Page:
The New Zealand Railways Magazine, Volume 13, Issue 9 (December 1, 1938)
Our London Letter — When Winter Comes
Clearing the snow from exposed tracks in the North of England.
AmerryChristmas to everyone! At the moment of writing, London Town has yet to taste its first winter snowstorm, but in many corners of Europe snow and ice already have played havoc with railway working and rendered the railwayman's task unenviable in the extreme. Britain is fortunate in escaping from really severe snowstorms, although on some of the exposed tracks in Northern England and Scotland, December can be a very trying month for the railway worker. We are reminded of this fact by the news that the London and North Eastern Railway has just provided for use on its Scottish lines five additional steel snowploughs, and has also converted three existing wooden ploughs to the latest type of steel construction. Actually, the King's Cross authorities now have fifteen steel snow-ploughs available for use in Scotland as well as a number of ploughs ready at a moment's notice to clear exposed tracks in the North of England. An interesting feature of these modern snowploughs is that they are so designed as to throw the snow to the off-side of the line, so that on double-track sections the clearance of either line can be carried out without interference with the opposite track.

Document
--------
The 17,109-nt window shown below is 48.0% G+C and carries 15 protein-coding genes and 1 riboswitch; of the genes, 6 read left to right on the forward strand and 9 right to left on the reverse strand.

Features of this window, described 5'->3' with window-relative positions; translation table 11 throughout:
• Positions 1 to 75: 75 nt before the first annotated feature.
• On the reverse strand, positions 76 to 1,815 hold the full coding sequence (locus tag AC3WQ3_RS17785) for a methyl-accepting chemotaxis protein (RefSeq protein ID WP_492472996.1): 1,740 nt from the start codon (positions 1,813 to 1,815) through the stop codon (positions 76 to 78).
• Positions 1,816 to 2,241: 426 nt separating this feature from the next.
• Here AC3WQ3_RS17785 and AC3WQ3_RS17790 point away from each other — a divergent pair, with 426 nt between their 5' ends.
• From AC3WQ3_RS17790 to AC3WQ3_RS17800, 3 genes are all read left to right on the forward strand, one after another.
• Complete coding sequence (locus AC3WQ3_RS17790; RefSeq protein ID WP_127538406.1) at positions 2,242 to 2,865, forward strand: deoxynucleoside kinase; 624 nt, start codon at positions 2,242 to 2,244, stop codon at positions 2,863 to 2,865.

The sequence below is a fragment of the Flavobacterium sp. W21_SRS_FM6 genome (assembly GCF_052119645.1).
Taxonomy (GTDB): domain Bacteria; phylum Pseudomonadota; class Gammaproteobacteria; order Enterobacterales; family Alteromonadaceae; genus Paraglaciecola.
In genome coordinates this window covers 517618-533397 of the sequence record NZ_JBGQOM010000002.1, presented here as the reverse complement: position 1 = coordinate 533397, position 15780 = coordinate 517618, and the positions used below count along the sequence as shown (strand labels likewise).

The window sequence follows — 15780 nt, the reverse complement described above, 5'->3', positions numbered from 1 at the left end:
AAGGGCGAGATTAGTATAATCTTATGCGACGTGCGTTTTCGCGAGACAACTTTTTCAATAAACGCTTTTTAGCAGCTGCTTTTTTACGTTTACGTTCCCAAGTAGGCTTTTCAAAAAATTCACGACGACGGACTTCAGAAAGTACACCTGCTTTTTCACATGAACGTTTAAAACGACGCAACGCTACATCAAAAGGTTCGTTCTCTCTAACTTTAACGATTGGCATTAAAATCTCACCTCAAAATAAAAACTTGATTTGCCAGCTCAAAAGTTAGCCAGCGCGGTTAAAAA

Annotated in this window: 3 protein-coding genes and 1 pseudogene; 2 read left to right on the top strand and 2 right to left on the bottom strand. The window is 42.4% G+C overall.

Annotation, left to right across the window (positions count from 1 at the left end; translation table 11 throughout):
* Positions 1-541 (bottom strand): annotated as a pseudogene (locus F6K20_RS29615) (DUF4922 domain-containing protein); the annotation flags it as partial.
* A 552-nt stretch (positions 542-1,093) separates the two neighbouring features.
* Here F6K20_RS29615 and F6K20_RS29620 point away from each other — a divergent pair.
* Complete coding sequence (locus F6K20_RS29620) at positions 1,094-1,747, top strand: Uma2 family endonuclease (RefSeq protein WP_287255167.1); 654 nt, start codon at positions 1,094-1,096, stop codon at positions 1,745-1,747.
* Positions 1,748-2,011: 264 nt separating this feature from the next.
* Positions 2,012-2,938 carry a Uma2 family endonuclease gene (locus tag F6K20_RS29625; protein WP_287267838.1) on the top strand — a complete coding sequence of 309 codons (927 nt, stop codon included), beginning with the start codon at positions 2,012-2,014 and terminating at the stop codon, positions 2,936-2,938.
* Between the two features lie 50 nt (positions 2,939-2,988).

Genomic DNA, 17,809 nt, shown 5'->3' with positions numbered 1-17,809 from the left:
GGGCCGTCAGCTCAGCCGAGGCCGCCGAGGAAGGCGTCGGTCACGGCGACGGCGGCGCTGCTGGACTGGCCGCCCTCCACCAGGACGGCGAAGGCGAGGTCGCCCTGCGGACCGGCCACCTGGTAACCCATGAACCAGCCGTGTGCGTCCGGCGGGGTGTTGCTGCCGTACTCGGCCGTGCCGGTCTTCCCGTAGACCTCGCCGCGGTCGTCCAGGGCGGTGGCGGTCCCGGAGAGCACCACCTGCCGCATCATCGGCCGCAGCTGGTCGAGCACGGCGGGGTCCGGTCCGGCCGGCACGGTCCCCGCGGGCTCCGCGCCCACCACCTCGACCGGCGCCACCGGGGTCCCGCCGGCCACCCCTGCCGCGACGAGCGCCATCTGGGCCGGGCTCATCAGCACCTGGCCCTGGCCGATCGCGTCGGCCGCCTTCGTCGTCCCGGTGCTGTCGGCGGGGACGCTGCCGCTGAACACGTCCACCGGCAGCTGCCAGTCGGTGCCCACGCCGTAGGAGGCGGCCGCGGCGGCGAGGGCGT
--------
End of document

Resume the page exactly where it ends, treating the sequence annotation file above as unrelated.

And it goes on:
One of England's most difficult railway routes under wintry conditions is the Newcastle and Carlisle section of the L. & N.E. system. This is a particularly interesting rail link because of its associations with George Stephenson, the “Father of Railways.” Travelling to-day from Newcastle to Carlisle one may still see on the line-side at Wylam the humble stone cottage where “Geordie” himself was born. Recently there has been celebrated the one-hundredth anniversary of the opening of the “N. & C.” The official trains making the throughout run between Carlisle and Newcastle one hundred years ago occupied just four hours on the 64 1/2 miles run. Unfortunately, on the return trip, several derailments occurred, but early mishaps such as these were speedily overcome, and the Newcastle and Carlisle became one of the most efficient of our early railways. An outstanding figure on the line was Thomas Edmondson, stationmaster at Milton, near Carlisle. Edmondson was the inventor of the card ticket and the ticket dating press, which by degrees came to be employed on railways the world over. In 1862, the Newcastle and Carlisle was acquired by the North Eastern Railway, which in turn was absorbed into the L. & N.E. group.
Celebrating a Golden Jubilee.
London's First Main Line Railway.